The new capital city of Akhetaten, also known as Amarna, was constructed by Pharaoh Akhenaten, utilizing brand-new architectural methods. Akhenaten established a single religion based on worshiping the sun disk, or “Aten.” Researchers were able to recreate 3D models of several of its buildings for the first time.
Pharaoh Amenhotep IV, commonly known as Akhenaten, was regarded as a mystic and shrewd politician by others. He radically transformed New-Kingdom Egypt during his rule. He brought about a great architectural and artistic revolution. He caused a religious upheaval by enforcing the monotheistic worship of the sun disk, Aten, as opposed to the pantheon of gods adored by other pharaohs.
A look into the reign of Akhenaten, one of the most contentious pharaohs in Egyptian history, may be found in the city of Akhetaten, one of ancient Egypt’s most important religious and cultural centers.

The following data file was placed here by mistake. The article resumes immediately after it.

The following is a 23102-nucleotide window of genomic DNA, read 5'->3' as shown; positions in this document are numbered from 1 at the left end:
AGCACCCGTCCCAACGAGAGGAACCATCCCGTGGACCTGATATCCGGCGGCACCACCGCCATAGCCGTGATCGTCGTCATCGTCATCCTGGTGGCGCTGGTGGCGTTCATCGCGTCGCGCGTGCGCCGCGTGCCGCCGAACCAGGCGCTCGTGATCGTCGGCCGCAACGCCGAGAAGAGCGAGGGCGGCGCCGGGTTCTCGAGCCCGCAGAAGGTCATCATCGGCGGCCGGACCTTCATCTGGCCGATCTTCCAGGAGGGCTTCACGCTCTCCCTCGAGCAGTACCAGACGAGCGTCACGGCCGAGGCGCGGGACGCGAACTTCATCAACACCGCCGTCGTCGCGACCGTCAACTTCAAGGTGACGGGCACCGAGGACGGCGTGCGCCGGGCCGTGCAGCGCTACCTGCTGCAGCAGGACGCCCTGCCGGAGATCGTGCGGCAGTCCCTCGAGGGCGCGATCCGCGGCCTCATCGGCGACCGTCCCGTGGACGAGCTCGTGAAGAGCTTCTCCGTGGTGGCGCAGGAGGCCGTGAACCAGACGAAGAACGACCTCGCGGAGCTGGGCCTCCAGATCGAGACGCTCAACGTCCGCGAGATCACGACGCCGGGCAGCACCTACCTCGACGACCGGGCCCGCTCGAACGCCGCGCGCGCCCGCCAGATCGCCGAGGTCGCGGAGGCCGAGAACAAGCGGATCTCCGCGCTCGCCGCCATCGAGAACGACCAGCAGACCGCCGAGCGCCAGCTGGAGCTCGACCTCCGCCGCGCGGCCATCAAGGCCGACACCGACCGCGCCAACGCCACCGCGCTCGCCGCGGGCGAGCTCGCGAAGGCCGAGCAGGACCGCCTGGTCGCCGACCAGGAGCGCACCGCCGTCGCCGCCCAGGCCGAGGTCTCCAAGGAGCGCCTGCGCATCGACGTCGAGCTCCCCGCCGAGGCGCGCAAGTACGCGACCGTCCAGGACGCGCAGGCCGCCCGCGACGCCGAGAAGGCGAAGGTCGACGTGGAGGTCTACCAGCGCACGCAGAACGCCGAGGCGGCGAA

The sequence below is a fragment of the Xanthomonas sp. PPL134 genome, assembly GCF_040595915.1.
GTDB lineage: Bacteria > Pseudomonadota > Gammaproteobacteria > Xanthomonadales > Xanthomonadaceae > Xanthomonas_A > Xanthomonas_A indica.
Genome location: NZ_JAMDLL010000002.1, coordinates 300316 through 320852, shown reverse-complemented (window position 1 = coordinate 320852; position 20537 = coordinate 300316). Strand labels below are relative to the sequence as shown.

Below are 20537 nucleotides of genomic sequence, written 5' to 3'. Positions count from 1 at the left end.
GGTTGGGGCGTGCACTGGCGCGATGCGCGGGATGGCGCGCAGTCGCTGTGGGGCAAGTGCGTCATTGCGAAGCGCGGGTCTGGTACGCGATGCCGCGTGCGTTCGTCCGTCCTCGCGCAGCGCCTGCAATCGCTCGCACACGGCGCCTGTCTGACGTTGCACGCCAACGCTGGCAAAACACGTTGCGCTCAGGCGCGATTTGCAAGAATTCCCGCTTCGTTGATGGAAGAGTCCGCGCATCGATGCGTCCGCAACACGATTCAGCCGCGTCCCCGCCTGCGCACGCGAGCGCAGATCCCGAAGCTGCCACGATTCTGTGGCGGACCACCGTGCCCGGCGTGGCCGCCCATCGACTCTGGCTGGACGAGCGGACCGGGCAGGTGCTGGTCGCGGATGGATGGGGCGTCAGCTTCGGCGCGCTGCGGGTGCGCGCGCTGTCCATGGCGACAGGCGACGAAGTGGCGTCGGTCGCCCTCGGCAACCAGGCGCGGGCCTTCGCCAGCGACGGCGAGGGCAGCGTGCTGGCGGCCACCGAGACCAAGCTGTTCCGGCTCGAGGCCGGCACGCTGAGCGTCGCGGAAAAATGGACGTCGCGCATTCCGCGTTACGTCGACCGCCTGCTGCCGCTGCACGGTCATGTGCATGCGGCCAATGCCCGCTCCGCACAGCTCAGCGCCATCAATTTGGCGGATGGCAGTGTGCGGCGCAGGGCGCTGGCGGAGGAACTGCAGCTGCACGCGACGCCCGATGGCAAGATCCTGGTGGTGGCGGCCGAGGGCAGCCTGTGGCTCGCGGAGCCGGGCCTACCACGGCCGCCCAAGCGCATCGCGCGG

From roughly 1353 to 1336 BCE, Pharaoh Akhenaten governed Egypt during the 18th dynasty. He is renowned for enacting significant changes in religion, including worshiping only one deity, Aten, and eradicating Egypt’s native polytheistic faith. Akhenaten constructed Akhetaten as a place of worship for Aten, the sun disk he thought to be the one god and the origin of all life.
Capital Of Akhenaten: Akhetaten
Although Akhetaten, the city he built for himself and his religion, could be more well preserved, it is where most people know about Akhenaten’s life and times are found. It isn’t. Later monarchs who were hostile to the social and religious institutions Akhenaten put on Egypt, and the Amarna civilization purposefully destroyed Akhenaten and the records of his administration. Ironically, though, that destruction program preserved the city and the name of its founder, and for the most part, that rapid rise and fall of the town accounts for its preservation.
The reason for that is due to the vast scale of change Akhenaten attempted—a radical change in religious, political, and social traditions—which required him to have an entirely new capital that was fully functional from which he could rule the nation without the burden of tradition pressing down on him and stifling him. To succeed, revolutions frequently need to “seize the day” and move forward rapidly.